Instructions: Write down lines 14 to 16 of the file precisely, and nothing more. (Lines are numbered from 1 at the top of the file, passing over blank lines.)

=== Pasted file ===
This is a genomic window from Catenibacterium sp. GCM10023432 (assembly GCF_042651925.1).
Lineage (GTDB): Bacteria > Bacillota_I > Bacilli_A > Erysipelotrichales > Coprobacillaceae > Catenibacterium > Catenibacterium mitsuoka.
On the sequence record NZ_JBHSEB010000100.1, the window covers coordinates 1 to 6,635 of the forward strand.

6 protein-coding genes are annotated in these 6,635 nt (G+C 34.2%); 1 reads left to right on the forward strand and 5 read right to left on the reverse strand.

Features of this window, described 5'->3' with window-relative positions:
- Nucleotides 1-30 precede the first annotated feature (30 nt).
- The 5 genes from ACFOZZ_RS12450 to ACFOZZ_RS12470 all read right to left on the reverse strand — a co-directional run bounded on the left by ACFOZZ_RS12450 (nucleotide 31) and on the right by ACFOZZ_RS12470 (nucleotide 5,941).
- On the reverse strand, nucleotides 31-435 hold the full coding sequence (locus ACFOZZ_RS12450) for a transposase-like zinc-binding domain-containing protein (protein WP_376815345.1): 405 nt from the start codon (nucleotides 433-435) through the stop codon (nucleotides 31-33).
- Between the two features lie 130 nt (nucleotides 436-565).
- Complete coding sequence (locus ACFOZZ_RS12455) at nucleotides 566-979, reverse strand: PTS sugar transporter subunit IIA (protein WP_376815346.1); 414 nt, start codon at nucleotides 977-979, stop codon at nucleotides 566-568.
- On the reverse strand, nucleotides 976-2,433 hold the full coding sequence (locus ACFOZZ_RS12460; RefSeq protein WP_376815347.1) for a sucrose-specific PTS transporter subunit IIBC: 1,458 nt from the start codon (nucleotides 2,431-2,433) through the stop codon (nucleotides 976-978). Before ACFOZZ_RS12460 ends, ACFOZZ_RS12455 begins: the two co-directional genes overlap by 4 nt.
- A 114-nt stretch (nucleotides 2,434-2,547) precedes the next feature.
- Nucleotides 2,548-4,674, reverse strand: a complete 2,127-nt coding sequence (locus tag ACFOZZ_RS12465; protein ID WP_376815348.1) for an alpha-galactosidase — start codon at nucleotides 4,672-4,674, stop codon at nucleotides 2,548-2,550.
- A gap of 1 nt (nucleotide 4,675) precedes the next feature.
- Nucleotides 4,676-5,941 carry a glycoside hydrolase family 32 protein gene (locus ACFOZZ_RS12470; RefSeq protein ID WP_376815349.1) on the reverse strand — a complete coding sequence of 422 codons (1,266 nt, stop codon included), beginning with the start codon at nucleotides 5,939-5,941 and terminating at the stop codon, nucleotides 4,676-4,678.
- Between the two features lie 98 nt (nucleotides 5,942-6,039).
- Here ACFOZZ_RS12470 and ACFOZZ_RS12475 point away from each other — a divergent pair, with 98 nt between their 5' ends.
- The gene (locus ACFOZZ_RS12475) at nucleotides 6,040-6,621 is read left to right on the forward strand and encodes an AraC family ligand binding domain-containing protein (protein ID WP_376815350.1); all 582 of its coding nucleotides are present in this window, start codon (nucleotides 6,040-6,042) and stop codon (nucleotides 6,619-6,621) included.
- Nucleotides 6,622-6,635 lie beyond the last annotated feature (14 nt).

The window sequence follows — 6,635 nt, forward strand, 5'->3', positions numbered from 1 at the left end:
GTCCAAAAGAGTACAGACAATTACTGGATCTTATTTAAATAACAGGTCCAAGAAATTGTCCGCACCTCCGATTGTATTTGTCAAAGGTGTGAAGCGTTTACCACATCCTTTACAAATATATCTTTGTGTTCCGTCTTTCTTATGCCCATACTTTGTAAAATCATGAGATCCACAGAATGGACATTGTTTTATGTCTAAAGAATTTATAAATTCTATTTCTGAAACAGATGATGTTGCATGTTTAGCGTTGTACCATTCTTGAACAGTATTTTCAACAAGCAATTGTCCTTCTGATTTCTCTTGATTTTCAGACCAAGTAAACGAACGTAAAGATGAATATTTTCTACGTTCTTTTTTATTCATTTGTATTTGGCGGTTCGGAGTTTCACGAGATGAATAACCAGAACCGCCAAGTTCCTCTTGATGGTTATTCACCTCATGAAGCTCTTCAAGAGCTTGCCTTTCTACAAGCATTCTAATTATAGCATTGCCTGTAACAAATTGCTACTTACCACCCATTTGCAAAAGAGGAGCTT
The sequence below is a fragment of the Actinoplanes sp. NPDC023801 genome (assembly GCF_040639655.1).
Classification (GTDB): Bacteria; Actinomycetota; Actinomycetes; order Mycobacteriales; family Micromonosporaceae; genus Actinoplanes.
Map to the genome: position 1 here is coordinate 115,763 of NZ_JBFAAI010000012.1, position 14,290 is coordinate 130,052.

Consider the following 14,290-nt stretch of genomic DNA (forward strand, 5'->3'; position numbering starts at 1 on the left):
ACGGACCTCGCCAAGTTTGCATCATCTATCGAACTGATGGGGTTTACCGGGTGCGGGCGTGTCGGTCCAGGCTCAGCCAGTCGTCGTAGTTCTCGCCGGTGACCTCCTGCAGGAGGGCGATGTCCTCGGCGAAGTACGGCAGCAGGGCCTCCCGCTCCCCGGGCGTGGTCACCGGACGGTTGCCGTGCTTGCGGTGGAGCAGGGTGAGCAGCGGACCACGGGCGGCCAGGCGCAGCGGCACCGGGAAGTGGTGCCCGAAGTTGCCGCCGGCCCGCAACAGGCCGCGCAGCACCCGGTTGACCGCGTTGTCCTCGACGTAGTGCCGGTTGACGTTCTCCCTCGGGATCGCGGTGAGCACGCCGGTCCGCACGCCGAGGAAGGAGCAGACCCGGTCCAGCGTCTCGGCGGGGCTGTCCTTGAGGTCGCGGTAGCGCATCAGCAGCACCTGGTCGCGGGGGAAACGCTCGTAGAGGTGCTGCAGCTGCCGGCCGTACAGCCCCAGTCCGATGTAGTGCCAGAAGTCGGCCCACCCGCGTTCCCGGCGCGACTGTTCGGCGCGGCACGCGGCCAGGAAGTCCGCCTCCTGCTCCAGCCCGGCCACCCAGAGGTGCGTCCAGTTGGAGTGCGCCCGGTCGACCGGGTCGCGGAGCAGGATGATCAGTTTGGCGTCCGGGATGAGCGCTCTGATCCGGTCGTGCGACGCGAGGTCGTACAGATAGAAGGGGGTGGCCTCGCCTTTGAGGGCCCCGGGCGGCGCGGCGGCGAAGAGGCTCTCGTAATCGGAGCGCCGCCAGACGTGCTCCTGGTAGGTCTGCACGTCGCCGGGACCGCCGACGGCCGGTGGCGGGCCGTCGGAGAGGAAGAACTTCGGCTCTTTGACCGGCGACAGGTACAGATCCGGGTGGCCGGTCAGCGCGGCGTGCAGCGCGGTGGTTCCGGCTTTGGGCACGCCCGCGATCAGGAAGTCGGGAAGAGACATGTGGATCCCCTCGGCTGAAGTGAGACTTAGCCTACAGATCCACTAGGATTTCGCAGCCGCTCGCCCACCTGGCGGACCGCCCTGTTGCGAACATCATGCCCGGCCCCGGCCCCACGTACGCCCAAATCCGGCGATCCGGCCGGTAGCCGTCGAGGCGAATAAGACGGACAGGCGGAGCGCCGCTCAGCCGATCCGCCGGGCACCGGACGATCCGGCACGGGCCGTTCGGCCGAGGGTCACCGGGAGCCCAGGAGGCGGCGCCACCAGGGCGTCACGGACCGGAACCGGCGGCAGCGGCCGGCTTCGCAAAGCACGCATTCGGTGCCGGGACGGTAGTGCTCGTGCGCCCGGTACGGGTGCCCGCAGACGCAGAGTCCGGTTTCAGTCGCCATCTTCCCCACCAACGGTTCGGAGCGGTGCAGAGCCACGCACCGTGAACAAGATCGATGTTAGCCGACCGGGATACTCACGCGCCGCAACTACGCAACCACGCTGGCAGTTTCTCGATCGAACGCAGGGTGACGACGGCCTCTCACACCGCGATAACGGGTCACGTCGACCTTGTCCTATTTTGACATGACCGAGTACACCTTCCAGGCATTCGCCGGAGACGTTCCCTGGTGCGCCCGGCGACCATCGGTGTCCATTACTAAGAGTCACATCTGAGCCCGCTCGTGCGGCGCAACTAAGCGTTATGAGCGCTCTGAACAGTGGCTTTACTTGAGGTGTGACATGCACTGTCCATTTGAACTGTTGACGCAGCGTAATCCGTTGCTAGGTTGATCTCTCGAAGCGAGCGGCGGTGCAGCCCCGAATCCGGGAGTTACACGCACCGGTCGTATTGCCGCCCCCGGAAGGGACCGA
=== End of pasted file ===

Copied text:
- A gap of 1 nt (nucleotide 4,675) precedes the next feature.
- Nucleotides 4,676-5,941 carry a glycoside hydrolase family 32 protein gene (locus ACFOZZ_RS12470; RefSeq protein ID WP_376815349.1) on the reverse strand — a complete coding sequence of 422 codons (1,266 nt, stop codon included), beginning with the start codon at nucleotides 5,939-5,941 and terminating at the stop codon, nucleotides 4,676-4,678.
- Between the two features lie 98 nt (nucleotides 5,942-6,039).